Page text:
The Italian Job

Ahhh, to be in the heart of Tuscany…  the land of Michelangelo masterpieces (full frontal, ladies!), Da Vinci madness, Dante’s Inferno, chianti by the barrel full, crooked architecture, and wizened old Italian nonnas all lovingly tending hearths full of pollo al mattone.  Unfortunately, I am stuck in southern Missouri, the land of giggin’ frogs, chasing storms, methamphetamines and Yakov Smirnoff dinner shows.  Things aren’t all bad, however.  I do have a case of twist top norton wine from Stone Hill Winery, a Silver Dollar City hand-crafted cast iron skillet, a Gateway Drum, a Nelly mixed tape, and a whole chicken begging to be given the Missouri meets Italy treatment.

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For some reason competition cooks look at chicken skin in a way that chicken skin was never intended to be looked at.  The pantheon of great chicken cooks is defined by who can make the skin tender and bite through leaving it almost as an afterthought.  We want to leave the skin on to prove that we aren’t scared of it, but we don’t want the judges taking time with it or thinking too hard about it.  It is a ridiculous standard chased after by ridiculous people, myself included.

Chicken skin deserves better than that.  When prepared properly, it becomes much more than an after thought.  It becomes the bacon of the bird world.  That old Italian nonna knows something that competition BBQ hasn’t quite figured out.  Birds are better when their skins are crispy and made the star of the show!  Chicken cooked under a brick over a real flame is a simple way to get it done.

You will need

  • 1 whole chicken
  • 1/4 cup kosher salt
  • 1/3 cup brown sugar
  • 1 stick of butter at room temperature
  • 2 cloves of garlic, minced
  • Smokin’ Guns Hot BBQ rub
  • 2 bricks wrapped in foil, or a heavy cast iron skillet

The first step in this endeavor is to spatchcock our chicken.  What is that you say?  Basically it means you are going to butterfly the bird by removing it’s backbone, but I just like saying spatchcock better.  The best way to remove the backbone is to lay the little fellow breast side down on a cutting board and use some kitchen shears or a sharp knife to cut along the spine.  You will be busting up some ribs as you go so it will take a little force.  Don’t worry, your bird is already dead so just muscle through it.  After you remove the bone (saving it for stock, of course), I like to give the breast a little push on the edges giving that keel bone a pop so the bird will lay out nice and flat.  Give your newly spineless fowl a rinse and dunk it into our standard Gateway Drum Blog chicken brine (1/4 kosher salt, 1/3 cup brown sugar, dissolved in 1/2 gallon of water and chilled).  Let it brine for 2 hours.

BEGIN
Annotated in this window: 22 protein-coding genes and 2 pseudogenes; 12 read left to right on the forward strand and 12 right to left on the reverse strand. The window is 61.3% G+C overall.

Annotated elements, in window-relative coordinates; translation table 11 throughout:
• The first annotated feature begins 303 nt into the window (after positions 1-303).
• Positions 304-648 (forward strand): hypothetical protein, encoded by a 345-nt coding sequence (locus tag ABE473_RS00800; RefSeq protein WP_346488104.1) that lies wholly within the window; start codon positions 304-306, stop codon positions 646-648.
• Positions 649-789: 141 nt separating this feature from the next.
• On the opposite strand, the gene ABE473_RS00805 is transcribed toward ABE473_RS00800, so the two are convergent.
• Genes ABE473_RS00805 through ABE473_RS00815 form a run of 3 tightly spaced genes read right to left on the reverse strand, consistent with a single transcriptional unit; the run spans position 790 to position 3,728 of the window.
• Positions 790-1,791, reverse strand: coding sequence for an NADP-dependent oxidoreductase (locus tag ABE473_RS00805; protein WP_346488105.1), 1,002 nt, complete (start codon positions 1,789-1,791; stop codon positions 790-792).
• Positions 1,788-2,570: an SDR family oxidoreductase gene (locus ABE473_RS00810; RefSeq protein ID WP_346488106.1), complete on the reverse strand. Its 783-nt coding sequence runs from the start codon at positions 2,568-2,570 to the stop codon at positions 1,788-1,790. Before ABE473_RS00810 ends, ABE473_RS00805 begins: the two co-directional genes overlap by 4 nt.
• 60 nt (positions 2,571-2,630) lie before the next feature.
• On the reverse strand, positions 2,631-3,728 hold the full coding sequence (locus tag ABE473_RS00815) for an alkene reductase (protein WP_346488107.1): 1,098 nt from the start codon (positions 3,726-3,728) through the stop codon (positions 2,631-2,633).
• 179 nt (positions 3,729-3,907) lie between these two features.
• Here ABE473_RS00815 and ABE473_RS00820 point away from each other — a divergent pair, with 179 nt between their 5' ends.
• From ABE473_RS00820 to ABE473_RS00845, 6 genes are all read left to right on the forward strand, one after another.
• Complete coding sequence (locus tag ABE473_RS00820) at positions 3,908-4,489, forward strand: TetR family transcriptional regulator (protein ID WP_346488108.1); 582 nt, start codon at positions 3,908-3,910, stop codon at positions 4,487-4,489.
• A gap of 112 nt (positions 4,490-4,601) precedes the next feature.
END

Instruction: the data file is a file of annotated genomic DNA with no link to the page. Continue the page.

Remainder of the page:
While you wait on the brine, make a Smokin’ Guns garlic butter.  Put 2 tablespoons of the rub into a bowl with a stick of butter and the garlic.  Give this mix a good stir until it is well incorporated.  Set the butter aside and wait for the brine to work it’s magic.  After 2 hours have passed, pull your chicken out, rinse it well, and pat it dry with several paper towels.

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A fun game I like to play while cooking that helps me maintain my stellar physique is called hide the butter.  Chicken is a lean protein just begging to be stuffed and rubbed with lots of butter.  Loosen the skin of your chicken by running your fingers under it around the breast and thighs and start stuffing it full of your compound butter.  I used about a 1/4 cup of our butter total making sure to give the top of the skin a good rub while I was at it.  Give the bone side of the bird a good coat of rub, flip it back skin side up and do the same to your buttered skin.

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Put a grate on the middle rack of your Gateway Drum dialed in at 300 degrees American.  Put your chicken skin side down on the middle of the drum, put a spoonful more of the butter on the back of each side, and cover the chicken with your heavy pan or bricks.

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Let this go for 45 minutes or so before pulling the bricks off the cooker and giving your bird a flip being careful not to lose any delicious skin on the grate.  Let it go until your thermometer reads 160 degrees in the breast and 165 in the thigh, about 15 minutes longer.

Take your bird inside and “sauce” it with a little bit more butter.  Let it rest for 10 minutes or so and tear right on in!  If you melt a little Guns hot butter and dip your bird crab leg style, I won’t judge.  As always, enjoy!  And if you give it a shot, tell me how you did in the comments.

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Posted in Recipes.

4 Comments

  1. Appreciate it guys. A paving stone is an awesome idea! I have some stuff coming up with a paving stone and a tera cotta pot…

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